Markets oil stocks

Here’s How Far Oil Prices Have To Rise To Hurt The S&P 500, According To History

We've got a ways to go yet, based on historical correlation anyway.

We've got a ways to go yet, based on historical correlation anyway.
This content has been archived. Log in or Subscribe for full access to thousands of archived articles.

3 comments on “Here’s How Far Oil Prices Have To Rise To Hurt The S&P 500, According To History

  1. I think it’s more than just ‘elevated geopolitical risk’. If Mr. Bone Saw is willing to chop up a US resident in an embassy of a NATO country while his fiance stands outside because he was saying mean things than there is zero percent chance that he is not going to be striking back at Iran in a big way for blowing up his Aramco IPO. Just a matter of when.

  2. I think your analyst is making an error….. he is doing 1st level thinking here. A 12% rise in oil prices is a significant hit to developing asia outside of perhaps indonesia and vietnam. China and Japan really take a whack as well. The second and third order effects here are probably significant if oil risk premiums persist. The geopolitical ramifications are serious. I don’t see how Kolanovic would conclude that this leads to a higher likelihood of a trade deal with China either. It might, but I don’t see what basis he would have for coming to that conclusion. It could just as easily force both leaders to play to their nationalistic hardline political bases.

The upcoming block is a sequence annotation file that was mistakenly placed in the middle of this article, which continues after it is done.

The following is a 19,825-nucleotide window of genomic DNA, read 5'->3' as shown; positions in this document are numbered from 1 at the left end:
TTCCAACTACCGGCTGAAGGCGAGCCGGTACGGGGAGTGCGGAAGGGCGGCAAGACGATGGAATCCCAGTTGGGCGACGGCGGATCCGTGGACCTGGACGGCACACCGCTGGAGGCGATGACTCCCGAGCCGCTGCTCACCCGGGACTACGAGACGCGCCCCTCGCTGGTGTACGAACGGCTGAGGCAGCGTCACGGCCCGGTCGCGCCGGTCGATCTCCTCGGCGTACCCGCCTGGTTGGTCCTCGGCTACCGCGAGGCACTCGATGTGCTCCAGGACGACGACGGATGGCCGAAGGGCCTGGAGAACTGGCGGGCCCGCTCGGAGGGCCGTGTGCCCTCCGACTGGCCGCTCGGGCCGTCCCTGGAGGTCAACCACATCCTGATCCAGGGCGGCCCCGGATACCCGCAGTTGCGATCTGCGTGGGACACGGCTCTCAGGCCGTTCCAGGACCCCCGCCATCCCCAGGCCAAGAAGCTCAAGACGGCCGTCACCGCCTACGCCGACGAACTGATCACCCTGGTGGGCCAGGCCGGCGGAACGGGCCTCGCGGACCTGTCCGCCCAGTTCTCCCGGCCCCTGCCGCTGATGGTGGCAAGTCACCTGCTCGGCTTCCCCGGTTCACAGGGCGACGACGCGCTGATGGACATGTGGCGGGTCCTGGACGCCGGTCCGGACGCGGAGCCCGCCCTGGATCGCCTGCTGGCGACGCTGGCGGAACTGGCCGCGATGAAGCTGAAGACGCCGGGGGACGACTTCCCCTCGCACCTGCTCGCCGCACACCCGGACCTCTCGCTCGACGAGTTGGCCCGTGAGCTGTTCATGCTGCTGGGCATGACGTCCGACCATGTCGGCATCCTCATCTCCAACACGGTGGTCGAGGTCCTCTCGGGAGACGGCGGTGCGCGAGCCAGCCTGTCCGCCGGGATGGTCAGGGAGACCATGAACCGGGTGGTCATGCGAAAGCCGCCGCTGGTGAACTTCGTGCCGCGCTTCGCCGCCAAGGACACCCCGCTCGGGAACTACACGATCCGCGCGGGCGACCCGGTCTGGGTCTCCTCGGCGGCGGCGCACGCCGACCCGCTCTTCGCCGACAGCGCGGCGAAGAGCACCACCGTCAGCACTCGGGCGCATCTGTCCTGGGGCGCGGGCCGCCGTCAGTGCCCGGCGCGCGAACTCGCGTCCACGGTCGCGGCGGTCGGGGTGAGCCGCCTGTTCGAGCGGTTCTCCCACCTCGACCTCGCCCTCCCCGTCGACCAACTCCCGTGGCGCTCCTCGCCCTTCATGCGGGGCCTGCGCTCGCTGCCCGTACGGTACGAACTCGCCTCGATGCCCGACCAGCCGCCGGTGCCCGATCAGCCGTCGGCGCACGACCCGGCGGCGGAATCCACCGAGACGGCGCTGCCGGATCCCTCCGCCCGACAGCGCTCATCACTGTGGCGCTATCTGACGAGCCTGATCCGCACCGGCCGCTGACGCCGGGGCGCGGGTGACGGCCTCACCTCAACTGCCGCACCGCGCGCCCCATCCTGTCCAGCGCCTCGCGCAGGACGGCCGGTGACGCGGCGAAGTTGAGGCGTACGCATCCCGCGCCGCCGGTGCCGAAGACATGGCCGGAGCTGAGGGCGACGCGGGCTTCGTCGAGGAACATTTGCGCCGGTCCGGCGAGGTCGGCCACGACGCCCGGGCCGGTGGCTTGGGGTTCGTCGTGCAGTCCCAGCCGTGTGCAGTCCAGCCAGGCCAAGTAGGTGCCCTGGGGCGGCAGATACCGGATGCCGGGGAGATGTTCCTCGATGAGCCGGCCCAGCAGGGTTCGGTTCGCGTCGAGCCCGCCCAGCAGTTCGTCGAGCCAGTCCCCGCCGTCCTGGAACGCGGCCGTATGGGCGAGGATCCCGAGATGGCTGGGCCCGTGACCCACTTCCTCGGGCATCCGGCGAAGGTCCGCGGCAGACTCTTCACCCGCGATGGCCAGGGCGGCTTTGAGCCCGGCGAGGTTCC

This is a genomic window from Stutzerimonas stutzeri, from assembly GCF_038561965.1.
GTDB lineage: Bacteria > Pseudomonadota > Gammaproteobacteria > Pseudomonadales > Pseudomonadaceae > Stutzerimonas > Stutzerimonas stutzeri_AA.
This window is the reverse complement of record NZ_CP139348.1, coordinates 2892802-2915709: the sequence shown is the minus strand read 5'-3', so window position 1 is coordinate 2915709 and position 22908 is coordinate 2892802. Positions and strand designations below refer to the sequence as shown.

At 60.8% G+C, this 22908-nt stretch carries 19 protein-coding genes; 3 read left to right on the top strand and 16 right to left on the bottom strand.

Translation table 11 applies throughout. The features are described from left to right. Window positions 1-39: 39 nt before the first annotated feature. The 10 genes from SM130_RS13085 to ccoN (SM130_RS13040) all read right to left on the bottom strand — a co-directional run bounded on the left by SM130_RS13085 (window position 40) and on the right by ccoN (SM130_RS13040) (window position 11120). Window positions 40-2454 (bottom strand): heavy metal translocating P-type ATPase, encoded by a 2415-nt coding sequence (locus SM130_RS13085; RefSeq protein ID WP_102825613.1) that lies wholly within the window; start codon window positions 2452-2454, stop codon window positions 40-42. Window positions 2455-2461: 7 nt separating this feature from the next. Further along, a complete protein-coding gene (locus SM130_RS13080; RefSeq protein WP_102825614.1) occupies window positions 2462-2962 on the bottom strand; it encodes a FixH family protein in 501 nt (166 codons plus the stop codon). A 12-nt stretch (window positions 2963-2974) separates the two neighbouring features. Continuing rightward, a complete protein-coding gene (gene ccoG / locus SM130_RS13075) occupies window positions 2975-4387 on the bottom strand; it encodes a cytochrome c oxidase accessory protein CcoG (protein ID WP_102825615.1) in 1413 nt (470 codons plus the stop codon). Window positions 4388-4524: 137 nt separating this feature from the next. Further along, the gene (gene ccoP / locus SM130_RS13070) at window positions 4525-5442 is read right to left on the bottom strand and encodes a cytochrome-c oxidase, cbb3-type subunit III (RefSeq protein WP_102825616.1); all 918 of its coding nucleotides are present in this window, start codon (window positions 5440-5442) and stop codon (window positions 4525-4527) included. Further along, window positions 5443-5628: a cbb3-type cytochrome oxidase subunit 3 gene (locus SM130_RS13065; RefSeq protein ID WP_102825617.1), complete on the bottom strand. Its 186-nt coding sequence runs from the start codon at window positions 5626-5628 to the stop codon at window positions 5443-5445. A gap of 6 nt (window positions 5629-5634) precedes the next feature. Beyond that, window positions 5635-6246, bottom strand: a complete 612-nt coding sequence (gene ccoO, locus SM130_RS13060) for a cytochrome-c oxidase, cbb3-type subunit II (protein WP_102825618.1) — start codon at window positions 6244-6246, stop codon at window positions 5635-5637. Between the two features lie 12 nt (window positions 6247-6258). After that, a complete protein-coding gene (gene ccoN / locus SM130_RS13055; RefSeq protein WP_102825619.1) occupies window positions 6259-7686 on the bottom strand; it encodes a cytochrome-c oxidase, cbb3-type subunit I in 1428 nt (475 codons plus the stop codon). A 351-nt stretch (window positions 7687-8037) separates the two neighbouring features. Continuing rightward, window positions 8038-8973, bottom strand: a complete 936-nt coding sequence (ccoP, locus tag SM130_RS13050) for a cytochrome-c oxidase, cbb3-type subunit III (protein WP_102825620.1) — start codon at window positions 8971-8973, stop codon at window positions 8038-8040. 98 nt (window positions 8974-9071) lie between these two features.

3. The domestic US relationship with oil prices has changed greatly in the past decade. As the largest producer and largest exporter, the US now benefits from high oil prices as much as it suffers.

    Beneficiaries of high prices are TX, OK, E&P, HY issuers and holders, etc. Sufferers are drivers, transport, and a broad but diffuse impact on “the consumer”.

    I think that as a practical matter, oil prices are no longer a major driving factor for the US economy overall unless the price gets extreme. $30 is extreme, $130 too. But a move from $50 to $80 and back to $50, while interesting for energy stocks, isn’t a big deal overall.

    Ria’s point, that rising oil prices still have clearly negative impacts on other countries, bears watching.

    It has been a long time since you could watch falling (rising) oil prices and expect tradable positive (negative) impacts on, say, retail stocks.

Leave a Reply to Caribbean Breeze Cancel reply

Skip to toolbar